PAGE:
There is an inherent relationship between subcontractors’ labour resource allocation behaviour and the level of plan reliability they perceive. Under fixed-price or lump sum contracts, projects with low plan reliability can only be profitable for subcontractors when buffers of ready work are large enough to shield their productivity. A normal form game theory analysis can show that subcontractors will naturally tend to behave defensively whenever they perceive that plans are unreliable, resulting in unreliable labour allocation, and thus reducing plan reliability further, resulting in a vicious circle. The Last Planner System works to improve plan reliability. However, in order to achieve continuous improvement of the system, a rigorous model is needed to improve understanding of the mechanisms by which it affects labour resource allocation behaviour. The extended form game theory model presented in this research explains the relationship between project managers and subcontractors, and indicates at what levels of trust behaviour changes from competitive to collaborative. Ideas for enhancing construction procurement and production system design to make plans more reliable are discussed against the background of this theoretical explanation.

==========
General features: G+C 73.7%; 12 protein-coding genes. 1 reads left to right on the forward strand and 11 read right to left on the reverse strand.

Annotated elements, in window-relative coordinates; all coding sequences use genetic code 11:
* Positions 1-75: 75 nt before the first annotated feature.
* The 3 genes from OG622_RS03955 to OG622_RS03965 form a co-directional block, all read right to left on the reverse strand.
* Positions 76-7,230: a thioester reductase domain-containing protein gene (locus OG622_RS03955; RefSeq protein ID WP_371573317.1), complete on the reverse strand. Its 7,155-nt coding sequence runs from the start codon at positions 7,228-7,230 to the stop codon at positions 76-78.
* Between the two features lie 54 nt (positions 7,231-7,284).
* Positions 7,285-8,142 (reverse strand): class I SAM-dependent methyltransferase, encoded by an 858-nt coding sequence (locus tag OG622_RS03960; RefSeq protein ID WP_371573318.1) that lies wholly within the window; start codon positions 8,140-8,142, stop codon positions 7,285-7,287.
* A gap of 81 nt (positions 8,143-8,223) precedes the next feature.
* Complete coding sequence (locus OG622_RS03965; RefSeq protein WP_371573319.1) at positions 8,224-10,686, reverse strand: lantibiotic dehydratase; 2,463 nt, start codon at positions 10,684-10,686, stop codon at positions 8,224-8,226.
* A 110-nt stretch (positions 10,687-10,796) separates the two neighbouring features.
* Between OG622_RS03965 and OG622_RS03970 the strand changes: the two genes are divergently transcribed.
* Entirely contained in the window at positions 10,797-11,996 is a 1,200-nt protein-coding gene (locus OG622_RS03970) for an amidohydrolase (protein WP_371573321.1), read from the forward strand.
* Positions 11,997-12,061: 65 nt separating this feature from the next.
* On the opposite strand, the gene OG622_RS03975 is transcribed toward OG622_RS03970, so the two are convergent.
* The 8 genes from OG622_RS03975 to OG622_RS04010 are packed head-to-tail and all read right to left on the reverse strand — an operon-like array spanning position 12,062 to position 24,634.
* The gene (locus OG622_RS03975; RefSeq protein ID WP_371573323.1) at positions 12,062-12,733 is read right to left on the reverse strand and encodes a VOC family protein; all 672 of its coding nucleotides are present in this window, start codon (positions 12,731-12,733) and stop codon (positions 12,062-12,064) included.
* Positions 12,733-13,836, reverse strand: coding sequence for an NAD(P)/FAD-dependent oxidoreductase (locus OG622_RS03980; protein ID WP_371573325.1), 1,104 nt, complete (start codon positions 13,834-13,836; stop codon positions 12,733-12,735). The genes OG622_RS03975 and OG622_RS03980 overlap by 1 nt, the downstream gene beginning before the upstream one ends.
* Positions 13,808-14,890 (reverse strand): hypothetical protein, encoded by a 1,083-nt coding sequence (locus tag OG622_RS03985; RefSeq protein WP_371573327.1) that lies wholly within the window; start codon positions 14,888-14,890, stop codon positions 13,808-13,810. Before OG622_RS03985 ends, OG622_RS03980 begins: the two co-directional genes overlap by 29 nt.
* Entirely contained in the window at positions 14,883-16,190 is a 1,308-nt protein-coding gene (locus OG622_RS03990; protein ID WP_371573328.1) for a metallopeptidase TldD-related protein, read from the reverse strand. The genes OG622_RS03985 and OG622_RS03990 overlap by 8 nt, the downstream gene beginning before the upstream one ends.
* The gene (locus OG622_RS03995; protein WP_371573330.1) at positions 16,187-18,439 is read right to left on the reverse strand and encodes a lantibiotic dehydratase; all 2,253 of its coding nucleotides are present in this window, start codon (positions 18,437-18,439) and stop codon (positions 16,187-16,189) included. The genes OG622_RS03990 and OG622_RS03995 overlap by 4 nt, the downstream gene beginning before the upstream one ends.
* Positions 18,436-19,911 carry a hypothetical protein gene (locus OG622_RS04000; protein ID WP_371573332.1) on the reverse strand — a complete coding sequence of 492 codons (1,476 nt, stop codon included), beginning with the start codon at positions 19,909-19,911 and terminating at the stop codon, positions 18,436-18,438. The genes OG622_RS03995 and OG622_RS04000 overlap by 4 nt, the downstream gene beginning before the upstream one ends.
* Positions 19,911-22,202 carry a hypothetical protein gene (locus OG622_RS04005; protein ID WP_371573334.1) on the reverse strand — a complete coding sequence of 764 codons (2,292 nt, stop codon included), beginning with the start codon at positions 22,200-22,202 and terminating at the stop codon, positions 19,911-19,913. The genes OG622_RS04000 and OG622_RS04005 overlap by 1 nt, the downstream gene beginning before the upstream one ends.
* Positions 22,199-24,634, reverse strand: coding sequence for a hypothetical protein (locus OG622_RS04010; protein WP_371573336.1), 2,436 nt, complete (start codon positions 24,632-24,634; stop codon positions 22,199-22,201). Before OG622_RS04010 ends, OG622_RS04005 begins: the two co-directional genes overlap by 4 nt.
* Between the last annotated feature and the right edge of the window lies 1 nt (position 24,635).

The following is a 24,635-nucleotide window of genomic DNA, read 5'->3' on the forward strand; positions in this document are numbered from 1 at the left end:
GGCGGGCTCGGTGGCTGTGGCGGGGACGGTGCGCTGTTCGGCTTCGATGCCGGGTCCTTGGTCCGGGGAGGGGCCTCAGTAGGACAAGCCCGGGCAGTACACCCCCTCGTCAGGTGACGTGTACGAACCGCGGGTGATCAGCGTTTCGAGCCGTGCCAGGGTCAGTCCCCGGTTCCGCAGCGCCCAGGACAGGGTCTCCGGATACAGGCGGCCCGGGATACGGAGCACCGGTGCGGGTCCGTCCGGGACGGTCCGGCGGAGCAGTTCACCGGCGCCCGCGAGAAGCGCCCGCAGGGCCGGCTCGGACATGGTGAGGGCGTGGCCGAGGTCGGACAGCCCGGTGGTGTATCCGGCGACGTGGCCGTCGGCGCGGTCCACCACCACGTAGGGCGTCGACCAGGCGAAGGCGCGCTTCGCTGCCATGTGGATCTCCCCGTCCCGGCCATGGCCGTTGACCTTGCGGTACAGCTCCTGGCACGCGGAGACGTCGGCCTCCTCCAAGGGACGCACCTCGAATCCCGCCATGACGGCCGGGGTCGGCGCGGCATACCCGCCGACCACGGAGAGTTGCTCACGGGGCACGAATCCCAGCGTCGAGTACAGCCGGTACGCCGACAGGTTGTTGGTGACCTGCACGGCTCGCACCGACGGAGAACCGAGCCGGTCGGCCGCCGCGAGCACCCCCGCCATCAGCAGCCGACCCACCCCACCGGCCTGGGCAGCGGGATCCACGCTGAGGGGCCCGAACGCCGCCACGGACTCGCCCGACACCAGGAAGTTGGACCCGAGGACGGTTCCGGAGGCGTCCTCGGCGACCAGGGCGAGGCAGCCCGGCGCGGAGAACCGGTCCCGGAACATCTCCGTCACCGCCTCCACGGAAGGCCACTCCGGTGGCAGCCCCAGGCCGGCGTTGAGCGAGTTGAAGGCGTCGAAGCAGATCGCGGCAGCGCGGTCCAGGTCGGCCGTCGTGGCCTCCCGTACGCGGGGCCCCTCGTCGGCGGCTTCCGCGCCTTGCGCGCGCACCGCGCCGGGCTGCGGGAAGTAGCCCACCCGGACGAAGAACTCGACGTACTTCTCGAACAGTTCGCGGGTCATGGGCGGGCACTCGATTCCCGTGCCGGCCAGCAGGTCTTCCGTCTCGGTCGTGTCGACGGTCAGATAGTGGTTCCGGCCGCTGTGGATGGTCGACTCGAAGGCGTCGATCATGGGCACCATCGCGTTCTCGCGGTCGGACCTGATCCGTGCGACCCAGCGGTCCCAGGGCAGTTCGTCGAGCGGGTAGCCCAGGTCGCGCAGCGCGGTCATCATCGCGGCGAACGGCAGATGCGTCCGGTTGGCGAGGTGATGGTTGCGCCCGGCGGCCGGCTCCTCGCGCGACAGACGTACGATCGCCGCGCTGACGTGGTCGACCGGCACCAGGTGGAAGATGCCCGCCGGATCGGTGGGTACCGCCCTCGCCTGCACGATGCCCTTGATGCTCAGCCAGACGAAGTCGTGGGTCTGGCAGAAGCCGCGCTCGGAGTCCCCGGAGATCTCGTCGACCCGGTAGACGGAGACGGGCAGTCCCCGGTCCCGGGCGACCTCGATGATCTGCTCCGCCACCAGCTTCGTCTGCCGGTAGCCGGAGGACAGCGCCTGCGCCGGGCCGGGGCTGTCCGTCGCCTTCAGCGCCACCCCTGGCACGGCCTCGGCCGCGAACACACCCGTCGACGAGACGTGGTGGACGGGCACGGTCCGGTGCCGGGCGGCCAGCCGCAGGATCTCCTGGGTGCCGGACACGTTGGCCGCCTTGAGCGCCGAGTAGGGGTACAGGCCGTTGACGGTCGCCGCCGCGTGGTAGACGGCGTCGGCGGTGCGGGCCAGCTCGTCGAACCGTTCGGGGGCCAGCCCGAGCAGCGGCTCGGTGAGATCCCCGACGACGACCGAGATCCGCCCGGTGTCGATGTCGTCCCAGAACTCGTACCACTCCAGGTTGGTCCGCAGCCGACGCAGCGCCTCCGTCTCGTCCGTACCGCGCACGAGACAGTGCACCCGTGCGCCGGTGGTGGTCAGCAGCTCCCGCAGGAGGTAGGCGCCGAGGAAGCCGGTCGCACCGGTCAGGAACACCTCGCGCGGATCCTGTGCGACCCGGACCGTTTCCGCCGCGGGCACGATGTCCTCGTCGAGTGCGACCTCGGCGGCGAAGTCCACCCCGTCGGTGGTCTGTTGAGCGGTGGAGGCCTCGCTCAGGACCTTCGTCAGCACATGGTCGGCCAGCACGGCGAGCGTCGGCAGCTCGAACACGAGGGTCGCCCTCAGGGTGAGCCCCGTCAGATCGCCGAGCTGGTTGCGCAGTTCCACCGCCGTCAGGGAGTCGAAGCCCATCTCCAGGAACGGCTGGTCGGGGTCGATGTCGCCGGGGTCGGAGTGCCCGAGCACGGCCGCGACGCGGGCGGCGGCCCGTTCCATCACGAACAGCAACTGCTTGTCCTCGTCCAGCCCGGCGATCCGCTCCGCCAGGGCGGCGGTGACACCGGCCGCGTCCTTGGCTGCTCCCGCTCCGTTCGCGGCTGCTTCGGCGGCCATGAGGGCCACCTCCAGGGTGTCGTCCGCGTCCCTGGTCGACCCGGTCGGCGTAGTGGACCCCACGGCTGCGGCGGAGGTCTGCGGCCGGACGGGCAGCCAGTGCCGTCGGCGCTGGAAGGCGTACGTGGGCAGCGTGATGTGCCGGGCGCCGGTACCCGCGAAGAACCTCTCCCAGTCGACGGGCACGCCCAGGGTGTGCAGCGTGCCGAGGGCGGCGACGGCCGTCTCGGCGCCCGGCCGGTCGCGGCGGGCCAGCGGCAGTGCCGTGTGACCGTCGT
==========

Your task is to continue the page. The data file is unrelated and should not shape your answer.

Subcontracting, game theory, Last Planner, plan reliability